B. The amount of air pollution,[color=#ff0000] a common cause of respiratory illness[/color], has increased dramatically since the 1950s.==> could be more causes which we can control with exercise ==> Eliminate

C. People with respiratory illnesses are generally told by doctors that they must limit or cease their aerobic exercise routines.==> Who does not have any illness can prevent it from occurring==>eliminate

[color=#00ff00]D. Recent studies have debunked the conventional wisdom that aerobic exercise is an effective preventer of heart disease.==> Shows that it reduces heart but not respiratory ==> Contradicts the study ==> Weaken
[/color]
E. The lengths of the [color=#ff0000]average workday[/color] and commute have increased markedly since the 1950s, leaving the average person with less time for aerobic exercise.==> Eliminate


Generally we can eliminate the sentences with words " Generally , Average , few " which does not give us a definitive meaning.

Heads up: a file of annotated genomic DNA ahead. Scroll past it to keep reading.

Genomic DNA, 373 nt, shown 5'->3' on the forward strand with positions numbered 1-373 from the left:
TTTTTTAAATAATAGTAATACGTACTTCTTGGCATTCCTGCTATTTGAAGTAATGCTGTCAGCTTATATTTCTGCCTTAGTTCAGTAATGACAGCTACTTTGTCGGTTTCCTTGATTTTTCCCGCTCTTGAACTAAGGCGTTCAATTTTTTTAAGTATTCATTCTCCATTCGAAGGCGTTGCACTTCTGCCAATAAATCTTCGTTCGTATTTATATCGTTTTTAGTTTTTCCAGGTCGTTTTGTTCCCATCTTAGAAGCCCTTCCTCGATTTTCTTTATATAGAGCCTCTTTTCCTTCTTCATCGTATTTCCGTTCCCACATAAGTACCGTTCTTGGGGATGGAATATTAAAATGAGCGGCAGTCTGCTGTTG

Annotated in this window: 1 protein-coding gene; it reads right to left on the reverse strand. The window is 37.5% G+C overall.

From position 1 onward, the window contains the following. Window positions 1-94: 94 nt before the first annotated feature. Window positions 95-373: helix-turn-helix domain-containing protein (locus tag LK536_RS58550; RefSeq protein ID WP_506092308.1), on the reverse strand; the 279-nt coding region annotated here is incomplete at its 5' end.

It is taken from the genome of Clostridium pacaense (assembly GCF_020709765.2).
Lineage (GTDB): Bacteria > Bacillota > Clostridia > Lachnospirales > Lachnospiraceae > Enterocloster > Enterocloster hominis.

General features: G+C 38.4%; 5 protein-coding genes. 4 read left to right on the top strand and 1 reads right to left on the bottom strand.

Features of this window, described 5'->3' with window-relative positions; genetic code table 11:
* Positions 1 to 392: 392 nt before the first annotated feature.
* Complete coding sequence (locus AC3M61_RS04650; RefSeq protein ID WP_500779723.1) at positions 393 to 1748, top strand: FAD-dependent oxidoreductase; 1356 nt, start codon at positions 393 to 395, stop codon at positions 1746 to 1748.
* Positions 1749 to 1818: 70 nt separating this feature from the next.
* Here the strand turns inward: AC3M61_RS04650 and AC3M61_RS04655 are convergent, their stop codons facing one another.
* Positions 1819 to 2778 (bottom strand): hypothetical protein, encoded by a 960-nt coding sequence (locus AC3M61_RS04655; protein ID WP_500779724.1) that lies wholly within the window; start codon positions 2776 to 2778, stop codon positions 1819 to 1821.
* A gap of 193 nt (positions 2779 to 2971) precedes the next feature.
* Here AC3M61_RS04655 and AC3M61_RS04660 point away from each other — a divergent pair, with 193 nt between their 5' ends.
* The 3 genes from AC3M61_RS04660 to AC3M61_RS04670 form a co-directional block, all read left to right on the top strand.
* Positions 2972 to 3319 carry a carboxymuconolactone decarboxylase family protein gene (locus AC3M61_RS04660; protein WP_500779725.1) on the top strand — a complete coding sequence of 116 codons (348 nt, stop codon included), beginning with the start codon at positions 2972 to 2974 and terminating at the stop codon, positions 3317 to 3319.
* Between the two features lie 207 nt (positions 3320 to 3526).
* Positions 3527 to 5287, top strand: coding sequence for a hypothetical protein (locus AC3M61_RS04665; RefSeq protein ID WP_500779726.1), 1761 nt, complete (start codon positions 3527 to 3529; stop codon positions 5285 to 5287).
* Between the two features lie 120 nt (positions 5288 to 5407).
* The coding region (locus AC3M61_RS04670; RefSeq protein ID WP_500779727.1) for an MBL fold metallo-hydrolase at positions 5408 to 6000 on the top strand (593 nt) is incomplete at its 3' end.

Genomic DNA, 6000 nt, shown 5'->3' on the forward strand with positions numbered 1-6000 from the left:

Even if one is not sure how to eliminate Option D , if we eliminate remaining options for their reasoning only left out is Option D[/quote]

Even if you got the answer as D through POE, it needs to ultimately make sense as the answer. Heart disease has no bearing on pulmonary diseases..

[size=80][b][i]Posted from my mobile device[/i][/b][/size]
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Re: As far back as the 1950s, research has shown that adults who participa [#permalink]

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New post 27 Jun 2018, 07:39
I would say the answer is A. Looking forward to the OA!

The only other possible choice is D, however D states that " aerobic exercise is not an effective preventer of heart disease.", nowhere in the argument have they mentioned that heart disease is linked to respiratory illness, hence it would be out of scope.
Even if this claim is true, it would have no effect on the conclusion of the argument stating that - that regular aerobic exercise can be helpful in preventing respiratory illness.
Re: As far back as the 1950s, research has shown that adults who participa   [#permalink] 27 Jun 2018, 07:39